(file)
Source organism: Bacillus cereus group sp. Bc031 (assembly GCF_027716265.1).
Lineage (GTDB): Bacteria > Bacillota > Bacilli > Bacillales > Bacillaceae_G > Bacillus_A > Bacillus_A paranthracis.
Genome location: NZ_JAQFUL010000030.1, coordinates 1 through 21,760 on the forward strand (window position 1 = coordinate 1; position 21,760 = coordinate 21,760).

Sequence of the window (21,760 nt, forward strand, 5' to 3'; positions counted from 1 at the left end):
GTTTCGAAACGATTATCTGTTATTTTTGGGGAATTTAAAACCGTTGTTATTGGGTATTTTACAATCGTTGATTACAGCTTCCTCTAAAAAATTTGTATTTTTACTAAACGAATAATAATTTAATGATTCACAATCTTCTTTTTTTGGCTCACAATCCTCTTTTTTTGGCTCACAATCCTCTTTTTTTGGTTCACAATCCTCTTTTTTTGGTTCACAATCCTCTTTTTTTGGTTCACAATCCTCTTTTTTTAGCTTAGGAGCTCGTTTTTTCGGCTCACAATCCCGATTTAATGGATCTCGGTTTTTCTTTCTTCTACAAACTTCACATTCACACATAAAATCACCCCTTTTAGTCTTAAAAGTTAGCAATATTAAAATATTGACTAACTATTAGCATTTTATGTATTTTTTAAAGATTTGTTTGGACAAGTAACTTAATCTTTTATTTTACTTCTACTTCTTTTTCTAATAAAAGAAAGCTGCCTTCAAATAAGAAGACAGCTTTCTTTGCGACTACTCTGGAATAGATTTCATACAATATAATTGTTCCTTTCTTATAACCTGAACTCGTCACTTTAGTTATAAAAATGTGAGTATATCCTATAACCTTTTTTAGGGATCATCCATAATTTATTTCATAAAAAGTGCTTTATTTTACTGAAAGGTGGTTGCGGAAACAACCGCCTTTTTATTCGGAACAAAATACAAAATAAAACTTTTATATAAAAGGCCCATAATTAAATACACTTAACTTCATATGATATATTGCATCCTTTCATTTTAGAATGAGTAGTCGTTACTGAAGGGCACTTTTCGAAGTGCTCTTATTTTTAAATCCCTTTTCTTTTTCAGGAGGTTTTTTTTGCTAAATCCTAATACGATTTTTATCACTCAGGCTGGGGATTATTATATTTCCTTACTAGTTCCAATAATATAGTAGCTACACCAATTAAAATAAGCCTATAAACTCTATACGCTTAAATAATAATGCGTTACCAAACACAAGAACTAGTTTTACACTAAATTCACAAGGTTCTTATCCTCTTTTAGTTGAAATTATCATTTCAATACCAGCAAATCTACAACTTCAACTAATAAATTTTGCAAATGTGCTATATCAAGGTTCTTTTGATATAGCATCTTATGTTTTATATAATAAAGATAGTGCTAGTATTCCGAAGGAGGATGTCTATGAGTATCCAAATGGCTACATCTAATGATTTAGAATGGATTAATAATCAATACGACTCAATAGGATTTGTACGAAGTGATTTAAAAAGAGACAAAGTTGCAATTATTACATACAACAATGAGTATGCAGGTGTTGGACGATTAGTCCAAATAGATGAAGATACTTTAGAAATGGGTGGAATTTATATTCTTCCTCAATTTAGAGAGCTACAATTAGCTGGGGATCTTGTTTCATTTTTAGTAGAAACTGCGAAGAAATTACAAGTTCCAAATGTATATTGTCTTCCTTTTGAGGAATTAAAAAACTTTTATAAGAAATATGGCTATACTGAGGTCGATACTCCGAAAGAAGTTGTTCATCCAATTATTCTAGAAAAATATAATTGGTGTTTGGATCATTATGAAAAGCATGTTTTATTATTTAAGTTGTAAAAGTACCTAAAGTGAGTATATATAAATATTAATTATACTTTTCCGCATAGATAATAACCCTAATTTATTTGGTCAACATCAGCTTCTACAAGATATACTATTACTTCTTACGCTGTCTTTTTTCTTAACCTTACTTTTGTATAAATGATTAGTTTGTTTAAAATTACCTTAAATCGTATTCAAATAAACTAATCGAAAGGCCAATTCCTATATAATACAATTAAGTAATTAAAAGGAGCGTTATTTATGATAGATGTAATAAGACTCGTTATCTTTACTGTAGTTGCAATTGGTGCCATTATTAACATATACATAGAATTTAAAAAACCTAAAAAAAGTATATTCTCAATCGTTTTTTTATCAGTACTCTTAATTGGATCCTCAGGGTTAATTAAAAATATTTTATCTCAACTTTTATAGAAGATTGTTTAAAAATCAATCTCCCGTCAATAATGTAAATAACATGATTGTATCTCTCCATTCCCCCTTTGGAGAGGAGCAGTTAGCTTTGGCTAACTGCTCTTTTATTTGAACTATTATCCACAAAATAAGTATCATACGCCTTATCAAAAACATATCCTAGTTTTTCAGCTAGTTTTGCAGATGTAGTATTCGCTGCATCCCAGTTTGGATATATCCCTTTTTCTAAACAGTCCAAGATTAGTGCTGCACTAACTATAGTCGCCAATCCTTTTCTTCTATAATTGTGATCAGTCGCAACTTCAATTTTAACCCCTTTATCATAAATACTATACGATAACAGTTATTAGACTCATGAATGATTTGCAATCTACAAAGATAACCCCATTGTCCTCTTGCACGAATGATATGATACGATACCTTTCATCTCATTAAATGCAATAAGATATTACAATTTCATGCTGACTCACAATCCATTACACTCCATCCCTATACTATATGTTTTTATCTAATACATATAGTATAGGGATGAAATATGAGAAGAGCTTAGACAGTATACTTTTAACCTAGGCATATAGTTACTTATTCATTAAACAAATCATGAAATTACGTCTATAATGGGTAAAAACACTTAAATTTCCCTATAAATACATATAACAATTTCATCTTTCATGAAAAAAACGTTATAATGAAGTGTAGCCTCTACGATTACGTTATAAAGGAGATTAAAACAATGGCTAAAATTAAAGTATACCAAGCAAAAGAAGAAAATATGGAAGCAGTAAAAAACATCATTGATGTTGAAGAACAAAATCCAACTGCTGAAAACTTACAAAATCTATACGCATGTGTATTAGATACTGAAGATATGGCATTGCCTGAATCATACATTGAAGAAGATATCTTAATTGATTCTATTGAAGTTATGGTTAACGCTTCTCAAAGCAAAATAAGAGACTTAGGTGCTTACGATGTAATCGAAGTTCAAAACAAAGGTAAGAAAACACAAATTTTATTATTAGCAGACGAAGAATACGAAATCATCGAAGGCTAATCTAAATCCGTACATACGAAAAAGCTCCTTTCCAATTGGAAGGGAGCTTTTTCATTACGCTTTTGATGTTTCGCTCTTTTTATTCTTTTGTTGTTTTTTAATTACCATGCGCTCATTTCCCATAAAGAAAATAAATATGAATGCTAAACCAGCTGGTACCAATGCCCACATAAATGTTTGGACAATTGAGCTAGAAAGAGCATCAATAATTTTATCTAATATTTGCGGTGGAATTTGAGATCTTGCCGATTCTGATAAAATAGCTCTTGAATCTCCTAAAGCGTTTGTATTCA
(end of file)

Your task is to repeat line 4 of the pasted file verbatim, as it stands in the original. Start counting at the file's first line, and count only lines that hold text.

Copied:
Sequence of the window (21,760 nt, forward strand, 5' to 3'; positions counted from 1 at the left end):